# the amateur anthropologist

20 years ago I had an Idea. Maybe someone who knows something about the field can tell me what is wrong with it in 20 seconds (including maybe someone else had the idea 40 years ago).

This thought was stimulated by reading Structural Anthropology a collection of essays by Claude Levi-Strauss. There are two questions. One is why are some cultures monogynous and others polygynous ? The other is why do the Bororo divide their tiny villages into 3 endogamous clans ?

OK first question. Why in some cultures men can marry more than one woman and in others only one ? One possbile explanation is polygyny occurs when the gender ratio is many women for each man. This can happen if lots of men get killed by other men. So women share husbands or go single wasting their uteruses (the Moll Flanders problem described by Daniel Defoe some time ago).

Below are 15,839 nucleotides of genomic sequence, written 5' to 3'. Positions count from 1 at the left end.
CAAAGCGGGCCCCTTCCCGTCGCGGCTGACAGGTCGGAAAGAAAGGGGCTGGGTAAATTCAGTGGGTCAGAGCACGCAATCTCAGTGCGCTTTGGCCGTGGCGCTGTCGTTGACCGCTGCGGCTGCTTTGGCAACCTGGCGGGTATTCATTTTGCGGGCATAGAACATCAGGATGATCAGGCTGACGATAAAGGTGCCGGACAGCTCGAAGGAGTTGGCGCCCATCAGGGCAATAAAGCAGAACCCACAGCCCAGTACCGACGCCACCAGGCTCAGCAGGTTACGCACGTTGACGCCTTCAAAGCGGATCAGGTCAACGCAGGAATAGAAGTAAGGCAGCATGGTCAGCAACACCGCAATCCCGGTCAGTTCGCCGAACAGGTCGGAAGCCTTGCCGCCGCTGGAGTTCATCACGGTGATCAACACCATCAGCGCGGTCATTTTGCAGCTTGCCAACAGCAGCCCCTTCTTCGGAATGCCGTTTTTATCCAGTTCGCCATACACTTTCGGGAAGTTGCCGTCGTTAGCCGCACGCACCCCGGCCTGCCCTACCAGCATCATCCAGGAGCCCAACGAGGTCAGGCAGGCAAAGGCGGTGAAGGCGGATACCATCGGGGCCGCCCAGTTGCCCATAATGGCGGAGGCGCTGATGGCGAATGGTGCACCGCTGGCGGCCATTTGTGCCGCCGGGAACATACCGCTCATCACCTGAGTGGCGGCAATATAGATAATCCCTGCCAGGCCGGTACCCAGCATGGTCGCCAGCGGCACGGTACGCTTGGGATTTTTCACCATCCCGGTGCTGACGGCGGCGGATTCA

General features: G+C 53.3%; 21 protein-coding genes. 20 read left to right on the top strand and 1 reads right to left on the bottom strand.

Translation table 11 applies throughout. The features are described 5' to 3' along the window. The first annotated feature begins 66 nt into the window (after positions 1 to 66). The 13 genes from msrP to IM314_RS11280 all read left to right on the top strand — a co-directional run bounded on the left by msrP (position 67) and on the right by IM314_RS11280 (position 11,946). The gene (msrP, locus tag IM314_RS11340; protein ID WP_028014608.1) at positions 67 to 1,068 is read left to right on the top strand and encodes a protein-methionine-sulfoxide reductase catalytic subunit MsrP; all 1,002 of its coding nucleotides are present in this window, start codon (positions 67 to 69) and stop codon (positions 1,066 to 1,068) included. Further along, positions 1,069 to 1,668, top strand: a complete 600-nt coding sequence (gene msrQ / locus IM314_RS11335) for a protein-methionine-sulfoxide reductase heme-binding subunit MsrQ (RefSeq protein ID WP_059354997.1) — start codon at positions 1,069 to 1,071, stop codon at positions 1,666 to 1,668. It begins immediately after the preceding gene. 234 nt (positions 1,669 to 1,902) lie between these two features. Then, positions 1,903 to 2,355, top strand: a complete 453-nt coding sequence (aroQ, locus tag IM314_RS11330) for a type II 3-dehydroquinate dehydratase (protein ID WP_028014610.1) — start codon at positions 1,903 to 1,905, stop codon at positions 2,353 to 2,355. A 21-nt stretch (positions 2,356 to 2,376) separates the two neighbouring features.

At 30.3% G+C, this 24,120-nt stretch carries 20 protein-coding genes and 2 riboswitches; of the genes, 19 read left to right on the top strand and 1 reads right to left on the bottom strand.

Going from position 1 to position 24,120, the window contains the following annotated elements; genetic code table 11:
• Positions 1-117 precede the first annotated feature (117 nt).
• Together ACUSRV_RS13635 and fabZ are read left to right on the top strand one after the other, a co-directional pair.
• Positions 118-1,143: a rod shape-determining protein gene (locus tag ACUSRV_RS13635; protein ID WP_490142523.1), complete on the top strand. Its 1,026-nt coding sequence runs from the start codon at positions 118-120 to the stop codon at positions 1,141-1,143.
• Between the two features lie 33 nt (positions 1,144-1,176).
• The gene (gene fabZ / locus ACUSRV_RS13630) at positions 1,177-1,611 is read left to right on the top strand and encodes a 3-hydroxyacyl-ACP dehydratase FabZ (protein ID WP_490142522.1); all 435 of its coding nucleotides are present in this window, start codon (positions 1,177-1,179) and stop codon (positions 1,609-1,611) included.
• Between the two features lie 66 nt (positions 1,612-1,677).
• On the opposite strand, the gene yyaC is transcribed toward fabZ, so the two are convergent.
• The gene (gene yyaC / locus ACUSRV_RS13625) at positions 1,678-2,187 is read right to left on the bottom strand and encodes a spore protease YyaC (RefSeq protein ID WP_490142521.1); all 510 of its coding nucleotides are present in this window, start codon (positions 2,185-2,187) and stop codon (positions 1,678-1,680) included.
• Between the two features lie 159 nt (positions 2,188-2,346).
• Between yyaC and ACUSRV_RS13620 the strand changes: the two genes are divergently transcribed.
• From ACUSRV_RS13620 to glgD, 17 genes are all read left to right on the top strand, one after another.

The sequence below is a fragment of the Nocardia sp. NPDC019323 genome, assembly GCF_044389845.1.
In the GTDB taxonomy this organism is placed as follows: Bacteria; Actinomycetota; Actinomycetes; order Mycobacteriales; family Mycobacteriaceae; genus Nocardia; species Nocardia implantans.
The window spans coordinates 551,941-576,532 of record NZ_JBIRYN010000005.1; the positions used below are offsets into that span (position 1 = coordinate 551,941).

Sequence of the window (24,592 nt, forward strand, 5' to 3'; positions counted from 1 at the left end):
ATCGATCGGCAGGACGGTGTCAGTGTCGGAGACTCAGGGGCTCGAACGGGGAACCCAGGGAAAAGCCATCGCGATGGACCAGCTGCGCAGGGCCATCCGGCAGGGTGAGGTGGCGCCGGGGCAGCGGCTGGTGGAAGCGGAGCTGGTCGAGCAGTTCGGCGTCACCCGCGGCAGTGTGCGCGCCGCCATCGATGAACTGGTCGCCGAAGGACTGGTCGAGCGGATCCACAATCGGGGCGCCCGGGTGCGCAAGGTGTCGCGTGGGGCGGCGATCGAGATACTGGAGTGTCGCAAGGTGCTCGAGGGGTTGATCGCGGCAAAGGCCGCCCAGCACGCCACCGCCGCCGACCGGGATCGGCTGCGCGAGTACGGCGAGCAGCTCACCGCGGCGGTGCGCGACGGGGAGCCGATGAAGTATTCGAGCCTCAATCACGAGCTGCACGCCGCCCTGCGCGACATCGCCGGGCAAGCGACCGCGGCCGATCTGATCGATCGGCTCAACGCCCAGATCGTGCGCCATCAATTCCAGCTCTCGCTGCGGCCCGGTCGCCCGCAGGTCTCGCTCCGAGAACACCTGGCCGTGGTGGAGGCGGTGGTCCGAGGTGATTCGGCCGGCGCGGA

Could be the explanation, but I would like to talk about another. Levi Strauss was very interested in a very simple mathematical model which pointed out that hunter gatherers typically live in tiny groups (have too to avoid killing off all the game within walking distance). Someone else (really some two else) calculated that these groups were about as small as could be sustained given risk that a generation would be all male or all female and thus the last (he didn’t explain this model very clearly and I didn’t look it up). OK see how much worse this problem is if monogynous. If people live in small groups and are mostly endogamous (must have some flow with other villages/bands to avoide inbreeding but I assume this is pretty low). If each man is allowed to get only one woman pregnant, the number of woman who reproduce each generation is the lesser of the number of woman and the number of men. If each man is allowed to get as many women pregnant as are available then the number of women who reproduce each generation is the number of women. Polygyny might be required in people who live in small mostly endogamous villages to deal with random fluctuations in the sex ratio.